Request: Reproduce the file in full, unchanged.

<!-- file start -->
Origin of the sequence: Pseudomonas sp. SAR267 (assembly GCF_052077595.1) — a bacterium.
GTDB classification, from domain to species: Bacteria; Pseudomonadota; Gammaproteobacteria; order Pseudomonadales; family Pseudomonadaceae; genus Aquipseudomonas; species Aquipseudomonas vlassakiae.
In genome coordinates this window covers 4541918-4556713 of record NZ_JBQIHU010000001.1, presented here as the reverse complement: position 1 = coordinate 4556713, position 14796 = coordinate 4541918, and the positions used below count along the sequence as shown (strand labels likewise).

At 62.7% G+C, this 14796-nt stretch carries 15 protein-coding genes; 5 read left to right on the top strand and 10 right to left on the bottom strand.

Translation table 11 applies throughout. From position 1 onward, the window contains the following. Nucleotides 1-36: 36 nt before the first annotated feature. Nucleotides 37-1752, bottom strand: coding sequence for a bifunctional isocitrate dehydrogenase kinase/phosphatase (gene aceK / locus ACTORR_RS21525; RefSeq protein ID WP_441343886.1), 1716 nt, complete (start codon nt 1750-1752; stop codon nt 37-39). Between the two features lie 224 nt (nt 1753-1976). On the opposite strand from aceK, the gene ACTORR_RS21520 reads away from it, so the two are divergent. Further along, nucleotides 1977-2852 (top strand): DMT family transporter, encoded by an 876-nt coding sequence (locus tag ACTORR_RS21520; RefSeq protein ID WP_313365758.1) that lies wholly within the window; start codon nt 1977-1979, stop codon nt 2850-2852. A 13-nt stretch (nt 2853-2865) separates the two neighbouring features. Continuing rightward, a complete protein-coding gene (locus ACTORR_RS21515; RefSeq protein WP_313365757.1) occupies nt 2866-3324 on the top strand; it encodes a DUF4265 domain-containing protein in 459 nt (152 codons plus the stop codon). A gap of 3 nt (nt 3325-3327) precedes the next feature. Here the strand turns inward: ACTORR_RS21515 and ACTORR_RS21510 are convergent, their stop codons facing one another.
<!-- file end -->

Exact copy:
Origin of the sequence: Pseudomonas sp. SAR267 (assembly GCF_052077595.1) — a bacterium.
GTDB classification, from domain to species: Bacteria; Pseudomonadota; Gammaproteobacteria; order Pseudomonadales; family Pseudomonadaceae; genus Aquipseudomonas; species Aquipseudomonas vlassakiae.
In genome coordinates this window covers 4541918-4556713 of record NZ_JBQIHU010000001.1, presented here as the reverse complement: position 1 = coordinate 4556713, position 14796 = coordinate 4541918, and the positions used below count along the sequence as shown (strand labels likewise).

At 62.7% G+C, this 14796-nt stretch carries 15 protein-coding genes; 5 read left to right on the top strand and 10 right to left on the bottom strand.

Translation table 11 applies throughout. From position 1 onward, the window contains the following. Nucleotides 1-36: 36 nt before the first annotated feature. Nucleotides 37-1752, bottom strand: coding sequence for a bifunctional isocitrate dehydrogenase kinase/phosphatase (gene aceK / locus ACTORR_RS21525; RefSeq protein ID WP_441343886.1), 1716 nt, complete (start codon nt 1750-1752; stop codon nt 37-39). Between the two features lie 224 nt (nt 1753-1976). On the opposite strand from aceK, the gene ACTORR_RS21520 reads away from it, so the two are divergent. Further along, nucleotides 1977-2852 (top strand): DMT family transporter, encoded by an 876-nt coding sequence (locus tag ACTORR_RS21520; RefSeq protein ID WP_313365758.1) that lies wholly within the window; start codon nt 1977-1979, stop codon nt 2850-2852. A 13-nt stretch (nt 2853-2865) separates the two neighbouring features. Continuing rightward, a complete protein-coding gene (locus ACTORR_RS21515; RefSeq protein WP_313365757.1) occupies nt 2866-3324 on the top strand; it encodes a DUF4265 domain-containing protein in 459 nt (152 codons plus the stop codon). A gap of 3 nt (nt 3325-3327) precedes the next feature. Here the strand turns inward: ACTORR_RS21515 and ACTORR_RS21510 are convergent, their stop codons facing one another.